Neurofibromatosis 1 week ago
Neurofibromatosis is a genetically-transmitted disease in which nerve tissue grows tumors (e.g. neurofibromas) that may be harmless or may cause serious damage by compressing nerves and other tissues. The disorder affects all neural crest cells (Schwann cells, melanocytes, endoneurial fibroblasts). Cellular elements from these cell types proliferate excessively throughout the body forming tumors and the melanocytes function abnormally resulting in disordered skin pigmentation.The tumors may cause bumps under the skin, colored spots, skeletal problems, pressure on spinal nerve roots, and other neurological problems. Types
 Diagnostic Criteria
 Neurofibromatosis type 1
Two or more neurofibromas on the skin or under the skin or one plexiform neurofibroma (a large cluster of tumors involving multiple nerves); Neurofibromas are the subcutaneous lumps that are characteristic of the disease and increase in number with age.
bilateral tumors, acoustic neuromas on the vestibulocochlear nerve, located on the eighth cranial nerve leading to hearing loss
Multiple Schwannomas occur.
One must keep in mind, however, that neurofibromatosis can occur in and affect nearly all of the organ systems, whether that entails simply compressing them (from tumor growth) or in fact altering the organs in some fundamental way. This disparity in the disease is one of many factors that makes it difficult to diagnose, and eventually find a prognosis for.
 Genetics and Hereditability
NF-1 and NF-2 may be inherited in an autosomal dominant fashion, as well as through random mutation.Neurofibromatosis type 1 is due to mutation on chromosome 17q11.2 , the gene product being Neurofibromin ( a GTPase activating enzyme).
Neurofibromatosis type 2 is due to mutation on chromosome 22q , the gene product is Merlin, a cytoskeletal protein.
Both NF1 and NF2 are autosomal dominant disorders, meaning that only one copy of the mutated gene need be inherited to pass the disorder. A child of a parent with NF1 or NF2 and an unaffected parent will have a 50% chance of inheriting the disorder.
Complicating the question of heritability is the distinction between genotype and phenotype, that is, between the genetics and the actual manifestation of the disorder. In the case of NF1, no clear links between genotype and phenotype have been found, and the severity and specific nature of the symptoms may vary widely among family members with the disorder. In the case of NF2, however, manifestations are similar among family members; a strong genotype-phenotype correlation is believed to exist (ibid).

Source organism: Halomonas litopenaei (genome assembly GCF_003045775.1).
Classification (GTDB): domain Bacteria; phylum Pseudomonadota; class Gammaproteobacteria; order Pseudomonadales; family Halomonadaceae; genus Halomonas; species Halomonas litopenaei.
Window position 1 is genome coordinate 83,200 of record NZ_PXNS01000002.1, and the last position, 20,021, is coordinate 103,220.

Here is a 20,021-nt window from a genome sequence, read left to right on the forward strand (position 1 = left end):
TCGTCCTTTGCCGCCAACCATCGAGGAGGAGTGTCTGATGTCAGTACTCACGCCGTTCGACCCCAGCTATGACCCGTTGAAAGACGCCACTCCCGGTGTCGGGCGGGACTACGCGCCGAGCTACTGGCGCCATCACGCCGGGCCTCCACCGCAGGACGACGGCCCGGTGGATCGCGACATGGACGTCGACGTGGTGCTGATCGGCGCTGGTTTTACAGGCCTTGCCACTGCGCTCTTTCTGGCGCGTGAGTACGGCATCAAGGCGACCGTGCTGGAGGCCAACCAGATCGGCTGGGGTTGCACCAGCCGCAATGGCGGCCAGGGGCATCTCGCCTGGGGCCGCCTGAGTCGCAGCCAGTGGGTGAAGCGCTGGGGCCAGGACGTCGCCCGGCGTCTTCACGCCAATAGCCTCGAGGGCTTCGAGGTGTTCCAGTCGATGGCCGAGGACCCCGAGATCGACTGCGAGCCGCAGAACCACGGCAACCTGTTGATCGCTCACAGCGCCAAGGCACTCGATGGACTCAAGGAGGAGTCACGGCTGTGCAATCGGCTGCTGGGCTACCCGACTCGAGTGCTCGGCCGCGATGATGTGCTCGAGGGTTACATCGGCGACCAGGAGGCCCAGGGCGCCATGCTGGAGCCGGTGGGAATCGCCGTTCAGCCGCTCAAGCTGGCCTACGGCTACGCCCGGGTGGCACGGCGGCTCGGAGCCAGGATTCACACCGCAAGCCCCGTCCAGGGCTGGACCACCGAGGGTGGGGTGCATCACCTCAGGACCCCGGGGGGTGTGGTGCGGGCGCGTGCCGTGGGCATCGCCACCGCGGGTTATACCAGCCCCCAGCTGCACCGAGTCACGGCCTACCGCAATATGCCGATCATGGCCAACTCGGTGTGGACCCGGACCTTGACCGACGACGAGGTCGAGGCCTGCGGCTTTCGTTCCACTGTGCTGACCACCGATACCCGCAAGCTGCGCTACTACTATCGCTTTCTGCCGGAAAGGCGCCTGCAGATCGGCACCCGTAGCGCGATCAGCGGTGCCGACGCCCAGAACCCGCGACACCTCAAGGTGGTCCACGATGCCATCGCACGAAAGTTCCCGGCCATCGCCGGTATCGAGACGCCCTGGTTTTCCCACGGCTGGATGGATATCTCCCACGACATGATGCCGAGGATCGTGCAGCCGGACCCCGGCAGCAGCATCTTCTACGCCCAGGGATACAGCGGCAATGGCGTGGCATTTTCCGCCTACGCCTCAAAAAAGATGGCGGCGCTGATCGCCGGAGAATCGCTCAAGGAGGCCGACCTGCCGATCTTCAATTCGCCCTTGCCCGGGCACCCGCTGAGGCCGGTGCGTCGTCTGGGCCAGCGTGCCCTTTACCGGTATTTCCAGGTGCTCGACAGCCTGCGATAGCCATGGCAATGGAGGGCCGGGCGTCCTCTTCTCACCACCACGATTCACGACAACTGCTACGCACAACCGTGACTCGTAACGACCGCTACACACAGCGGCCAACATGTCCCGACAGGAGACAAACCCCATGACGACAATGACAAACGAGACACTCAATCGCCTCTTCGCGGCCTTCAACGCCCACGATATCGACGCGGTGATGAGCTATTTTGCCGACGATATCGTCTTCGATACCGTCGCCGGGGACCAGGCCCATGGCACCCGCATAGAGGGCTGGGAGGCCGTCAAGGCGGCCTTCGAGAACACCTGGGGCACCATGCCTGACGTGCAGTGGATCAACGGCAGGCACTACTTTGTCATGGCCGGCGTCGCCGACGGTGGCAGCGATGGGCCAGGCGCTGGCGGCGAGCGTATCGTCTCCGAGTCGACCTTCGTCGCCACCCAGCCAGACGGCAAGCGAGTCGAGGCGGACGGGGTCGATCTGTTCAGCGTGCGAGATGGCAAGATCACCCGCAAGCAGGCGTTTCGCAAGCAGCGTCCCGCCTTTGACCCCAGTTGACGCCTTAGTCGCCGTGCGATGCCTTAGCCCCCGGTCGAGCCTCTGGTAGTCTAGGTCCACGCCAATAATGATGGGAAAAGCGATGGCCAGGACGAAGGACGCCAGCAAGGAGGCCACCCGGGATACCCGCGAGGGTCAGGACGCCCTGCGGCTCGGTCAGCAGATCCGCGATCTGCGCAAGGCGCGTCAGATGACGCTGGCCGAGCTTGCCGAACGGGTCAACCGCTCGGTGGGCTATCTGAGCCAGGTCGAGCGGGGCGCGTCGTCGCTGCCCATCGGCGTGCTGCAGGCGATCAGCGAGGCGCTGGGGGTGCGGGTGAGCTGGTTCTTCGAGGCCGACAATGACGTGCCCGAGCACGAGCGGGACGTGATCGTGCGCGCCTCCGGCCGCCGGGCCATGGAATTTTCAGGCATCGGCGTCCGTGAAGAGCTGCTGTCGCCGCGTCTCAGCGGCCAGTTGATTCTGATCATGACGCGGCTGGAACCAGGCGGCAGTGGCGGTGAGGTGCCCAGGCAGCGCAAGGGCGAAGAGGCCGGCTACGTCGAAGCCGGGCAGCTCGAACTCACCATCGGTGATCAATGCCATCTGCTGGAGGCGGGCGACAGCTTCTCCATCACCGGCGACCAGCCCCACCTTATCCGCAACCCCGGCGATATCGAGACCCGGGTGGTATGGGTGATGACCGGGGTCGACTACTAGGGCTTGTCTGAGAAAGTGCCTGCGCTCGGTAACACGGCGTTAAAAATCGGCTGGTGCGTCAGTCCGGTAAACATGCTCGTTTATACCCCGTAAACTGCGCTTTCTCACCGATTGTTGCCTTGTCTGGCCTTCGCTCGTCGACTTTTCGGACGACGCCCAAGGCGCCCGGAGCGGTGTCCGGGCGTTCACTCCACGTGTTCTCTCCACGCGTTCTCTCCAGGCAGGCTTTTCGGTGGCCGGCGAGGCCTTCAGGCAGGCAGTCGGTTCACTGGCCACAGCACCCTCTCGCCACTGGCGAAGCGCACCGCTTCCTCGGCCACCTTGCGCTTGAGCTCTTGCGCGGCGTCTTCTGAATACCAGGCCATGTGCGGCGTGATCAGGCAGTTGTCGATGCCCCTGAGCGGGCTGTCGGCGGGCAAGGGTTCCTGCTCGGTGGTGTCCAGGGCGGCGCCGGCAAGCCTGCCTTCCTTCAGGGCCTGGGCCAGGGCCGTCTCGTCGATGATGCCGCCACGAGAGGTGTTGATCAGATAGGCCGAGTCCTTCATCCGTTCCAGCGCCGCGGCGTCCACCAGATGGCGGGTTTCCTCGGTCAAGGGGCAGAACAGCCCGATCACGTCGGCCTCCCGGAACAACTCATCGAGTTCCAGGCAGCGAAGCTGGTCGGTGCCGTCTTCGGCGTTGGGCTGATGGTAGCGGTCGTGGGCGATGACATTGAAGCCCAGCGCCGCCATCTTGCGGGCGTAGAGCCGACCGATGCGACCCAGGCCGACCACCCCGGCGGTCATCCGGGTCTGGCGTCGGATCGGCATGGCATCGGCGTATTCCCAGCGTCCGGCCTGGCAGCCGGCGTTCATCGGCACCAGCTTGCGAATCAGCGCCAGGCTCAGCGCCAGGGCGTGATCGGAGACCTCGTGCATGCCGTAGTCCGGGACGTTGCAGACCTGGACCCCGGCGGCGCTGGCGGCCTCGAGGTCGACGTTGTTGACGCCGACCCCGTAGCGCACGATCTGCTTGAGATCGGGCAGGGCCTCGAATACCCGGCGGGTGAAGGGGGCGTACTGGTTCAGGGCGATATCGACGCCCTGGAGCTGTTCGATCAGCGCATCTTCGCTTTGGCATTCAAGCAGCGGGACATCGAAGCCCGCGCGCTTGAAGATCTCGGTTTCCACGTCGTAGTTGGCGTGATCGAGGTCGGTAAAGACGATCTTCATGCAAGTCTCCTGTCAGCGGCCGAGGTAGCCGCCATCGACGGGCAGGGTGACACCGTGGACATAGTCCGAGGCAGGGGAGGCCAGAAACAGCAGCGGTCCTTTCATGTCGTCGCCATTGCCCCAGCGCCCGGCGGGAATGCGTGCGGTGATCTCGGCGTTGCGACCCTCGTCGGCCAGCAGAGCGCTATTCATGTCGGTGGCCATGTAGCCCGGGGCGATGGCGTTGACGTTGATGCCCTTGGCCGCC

Both NF1 and NF2 can also appear to be spontaneous mutation, with no family history. These cases account for about one half of neurofibromatosis cases (ibid).
Similar to polydactyly, although NF is a dominant mutation, it is not prevalent in society. Neurofibromatosis-1 is found in approximately 1 in 2,500-3,000 live births (carrier incidence 0.0004, gene frequency 0.0002). NF-2 is less common, having one case in 50,000-120,000 live births.
 How It Works
The gene that NF-1 affects is large, on band 17q11.2. It encodes for a protein called neurofibromin, otherwise known as “the tumor suppressor” protein. Neurofibromatosis alters or weakens this protein, rapid, radical growth of cells is allowed all over the body, especially around the nervous system. This leads to the normal symptoms for neurofibromatosis – clumpings of these tumors, called neurofibromas and schwannomas.
 How NF Can Affect You
There is a high incidence of learning disabilities in people with NF. It is believed that at least 50% of people with NF have learning disabilities of some type.
Joseph Merrick, the Elephant Man, was once considered to have been afflicted with either elephantiasis or neurofibromatosis type I. However, it is now generally believed that Merrick suffered from the very rare Proteus syndrome. This however has given rise to the common misconception that Neurofibromatosis and “Elephant Man Disease” are one and the same.
 Related disorders
 Neurofibromatosis in Pop Culture
The disease is also a pivotal plot element in the Icelandic film Mýrin (Jar City) and Tainted Blood, the novel on which it was based.
Gillian Anderson, who played Scully on the X-Files, is a spokesperson and helps in the raising of money for neurofibromatosis, because her brother suffers from the disease
Neurofibromatosis is autosomal dominant, which means that it is autosomal (it affects males and females equally often) and dominant (only one copy of the affected gene is needed to get the disorder). Therefore, if only one parent has neurofibromatosis, his or her children have a 50% chance of developing the condition as well. Disease severity in affected individuals, however, can vary (this is called variable expressivity). Moreover, in around half of cases there is no other affected family member because a new mutation has occurred